The International Energy Agency (IEA) revised up its global oil demand estimates for 2022 by around 900,000 barrels per day (bpd) compared to last month’s assessment.

Global oil demand is estimated to reach 100.6 million bpd, increasing by 3.2 million bpd in the 2022 year on year, according to the IEA’s latest oil market report on Friday.

“The milder-than-expected negative impact of the Omicron variant on demand has been largely offset by additional consumption stemming from a cold snap in the US and a continued switch to oil from gas in some industrial sectors,” the agency explained.

It noted that the absolute level of demand increased significantly from last month’s report, due to changes to the IEA’s baseline estimates for Saudi Arabia and China, which have been revised higher on new and more complete data.

World oil demand in 2019 is now estimated at 100.3 million bpd, an upward revision of 770,000 bpd relative to the IEA’s previous data.

The agency projects that the fast spread of the omicron variant and accelerated vaccination programs are expected to increase population immunity by the end of the first quarter, while restrictions to mobility are anticipated to be more limited in the second half of the year, supporting a strong recovery in transportation demand.

The growth this year will be driven by the Asia Pacific region with 37.5 million bpd of demand, followed by the Americas with 31.03 million bpd and Europe with 14.4 million bpd.

Global supply rises in January

The IEA said global oil supply increased by 560,000 bpd in January to 98.7 million bpd, “with non-OPEC+ producers delivering 70% of the increase while the OPEC+ alliance continued to pump far below target levels.”

The Agency stressed that the group’s persistent supply shortfall, largely due to technical issues and other capacity constraints, has resulted in a loss to the market of around 800,000 bpd since the start of 2021.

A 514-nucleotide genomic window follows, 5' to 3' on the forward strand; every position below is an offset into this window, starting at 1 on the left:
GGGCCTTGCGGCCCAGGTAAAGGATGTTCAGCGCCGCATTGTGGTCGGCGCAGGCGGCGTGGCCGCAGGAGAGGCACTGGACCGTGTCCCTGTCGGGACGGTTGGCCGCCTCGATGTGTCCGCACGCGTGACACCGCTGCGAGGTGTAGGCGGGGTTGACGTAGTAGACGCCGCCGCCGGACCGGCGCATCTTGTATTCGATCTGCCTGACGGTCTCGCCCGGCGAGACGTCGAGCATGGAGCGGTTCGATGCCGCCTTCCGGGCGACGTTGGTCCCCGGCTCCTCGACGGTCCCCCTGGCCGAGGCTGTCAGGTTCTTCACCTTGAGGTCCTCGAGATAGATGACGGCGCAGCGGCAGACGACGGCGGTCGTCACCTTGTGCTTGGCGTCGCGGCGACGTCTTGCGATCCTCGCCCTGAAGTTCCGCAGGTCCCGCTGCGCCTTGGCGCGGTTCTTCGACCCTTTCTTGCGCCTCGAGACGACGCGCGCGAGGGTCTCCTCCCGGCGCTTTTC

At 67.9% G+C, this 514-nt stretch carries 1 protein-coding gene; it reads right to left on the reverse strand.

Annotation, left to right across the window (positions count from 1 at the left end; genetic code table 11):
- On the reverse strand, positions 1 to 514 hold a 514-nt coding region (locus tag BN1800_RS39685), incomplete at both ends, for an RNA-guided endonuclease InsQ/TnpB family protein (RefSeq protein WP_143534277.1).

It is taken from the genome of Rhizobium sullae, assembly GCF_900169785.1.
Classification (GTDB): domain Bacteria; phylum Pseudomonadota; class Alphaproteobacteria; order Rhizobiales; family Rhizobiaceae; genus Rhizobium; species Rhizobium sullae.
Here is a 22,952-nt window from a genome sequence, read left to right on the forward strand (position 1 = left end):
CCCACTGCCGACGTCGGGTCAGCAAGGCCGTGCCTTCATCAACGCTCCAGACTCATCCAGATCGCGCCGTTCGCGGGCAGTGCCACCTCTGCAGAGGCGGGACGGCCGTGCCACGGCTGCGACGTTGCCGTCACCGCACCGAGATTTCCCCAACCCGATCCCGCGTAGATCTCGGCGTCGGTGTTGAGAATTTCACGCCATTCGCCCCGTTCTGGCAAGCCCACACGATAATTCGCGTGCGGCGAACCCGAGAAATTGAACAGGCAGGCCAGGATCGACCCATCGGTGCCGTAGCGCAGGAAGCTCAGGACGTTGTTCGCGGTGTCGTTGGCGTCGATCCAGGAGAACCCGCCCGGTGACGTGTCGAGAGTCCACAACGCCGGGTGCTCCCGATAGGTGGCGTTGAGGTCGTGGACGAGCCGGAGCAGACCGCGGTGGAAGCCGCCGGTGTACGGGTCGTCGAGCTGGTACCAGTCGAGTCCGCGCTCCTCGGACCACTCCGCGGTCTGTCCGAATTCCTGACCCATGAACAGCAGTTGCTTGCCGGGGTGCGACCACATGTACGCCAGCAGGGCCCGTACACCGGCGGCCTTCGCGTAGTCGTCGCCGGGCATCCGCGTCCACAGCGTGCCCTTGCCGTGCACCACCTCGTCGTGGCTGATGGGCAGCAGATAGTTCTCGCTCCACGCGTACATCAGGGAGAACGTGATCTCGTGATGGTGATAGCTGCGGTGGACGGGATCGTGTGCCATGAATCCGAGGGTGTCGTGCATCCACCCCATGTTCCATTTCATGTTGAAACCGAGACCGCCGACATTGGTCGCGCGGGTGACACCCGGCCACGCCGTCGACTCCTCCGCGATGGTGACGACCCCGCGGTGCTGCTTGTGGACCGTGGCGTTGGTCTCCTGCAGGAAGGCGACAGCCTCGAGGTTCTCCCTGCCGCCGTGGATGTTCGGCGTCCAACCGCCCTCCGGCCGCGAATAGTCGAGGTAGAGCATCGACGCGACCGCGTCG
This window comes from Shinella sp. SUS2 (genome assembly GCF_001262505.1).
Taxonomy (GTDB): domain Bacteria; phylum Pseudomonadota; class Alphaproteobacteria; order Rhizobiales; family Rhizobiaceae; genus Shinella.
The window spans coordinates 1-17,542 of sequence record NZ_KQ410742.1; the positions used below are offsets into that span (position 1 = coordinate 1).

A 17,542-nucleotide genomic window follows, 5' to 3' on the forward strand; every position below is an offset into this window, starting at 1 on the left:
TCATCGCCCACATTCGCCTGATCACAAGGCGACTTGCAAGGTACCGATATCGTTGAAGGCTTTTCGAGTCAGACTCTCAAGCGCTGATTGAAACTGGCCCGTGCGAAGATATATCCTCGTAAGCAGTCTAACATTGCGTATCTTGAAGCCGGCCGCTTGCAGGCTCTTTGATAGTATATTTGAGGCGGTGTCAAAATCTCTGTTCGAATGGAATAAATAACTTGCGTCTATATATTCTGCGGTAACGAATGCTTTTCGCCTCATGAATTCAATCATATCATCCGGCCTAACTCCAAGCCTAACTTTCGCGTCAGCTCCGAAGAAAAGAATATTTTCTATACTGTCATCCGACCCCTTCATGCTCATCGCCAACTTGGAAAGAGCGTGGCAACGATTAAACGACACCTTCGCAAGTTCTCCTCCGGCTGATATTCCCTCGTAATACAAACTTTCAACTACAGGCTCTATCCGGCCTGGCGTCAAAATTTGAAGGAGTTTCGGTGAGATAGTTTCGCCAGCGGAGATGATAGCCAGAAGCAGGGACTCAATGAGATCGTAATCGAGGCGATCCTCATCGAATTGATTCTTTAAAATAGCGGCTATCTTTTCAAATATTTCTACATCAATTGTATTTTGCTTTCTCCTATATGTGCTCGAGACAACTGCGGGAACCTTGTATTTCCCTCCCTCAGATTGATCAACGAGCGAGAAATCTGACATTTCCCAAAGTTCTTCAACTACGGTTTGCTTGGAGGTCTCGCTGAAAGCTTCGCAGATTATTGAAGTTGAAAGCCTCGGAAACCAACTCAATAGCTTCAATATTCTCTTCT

The prevailing lower output levels versus stated monthly increases by the bloc have led to unintended consequences, with sharp draws in global inventories and supply shortfalls compounding tight oil markets, the Agency said.

The report noted that in January non-OPEC+ oil supply rose by 410,000 bpd, led by higher output from Canada, Ecuador, Brazil, and China. Total oil production from OPEC+ rose by a more modest 150,000 bpd after a recovery in Nigeria while higher Middle East and Russian flows were partly offset by lower output in Venezuela and Libya.

By the end of this year, the amount of oil lost could approach 1 billion barrels unless members with substantial spare capacity, concentrated in the Middle East, pump more to make up for those who cannot, the Agency warned, adding that “there is no sign of that happening yet.”

Iran production to ramp up if sanctions are lifted

As for Iran, which is in talks to revive the Joint Comprehensive Plan of Action (JCPOA) nuclear deal, crude production could rise towards a sustainable capacity of 3.8 million bpd, up roughly 1.3 million bpd from current levels by the end of this year, according to the IEA.

Iran also has about 80 million barrels of crude oil and condensate stored on tankers, the Agency said, adding that it will move to clear that overhang as quickly as possible.

In addition to Chinese exports, the IEA also expects Iran to re-establish supply contracts with key customers in India, Korea, Japan, Turkiye and Europe.

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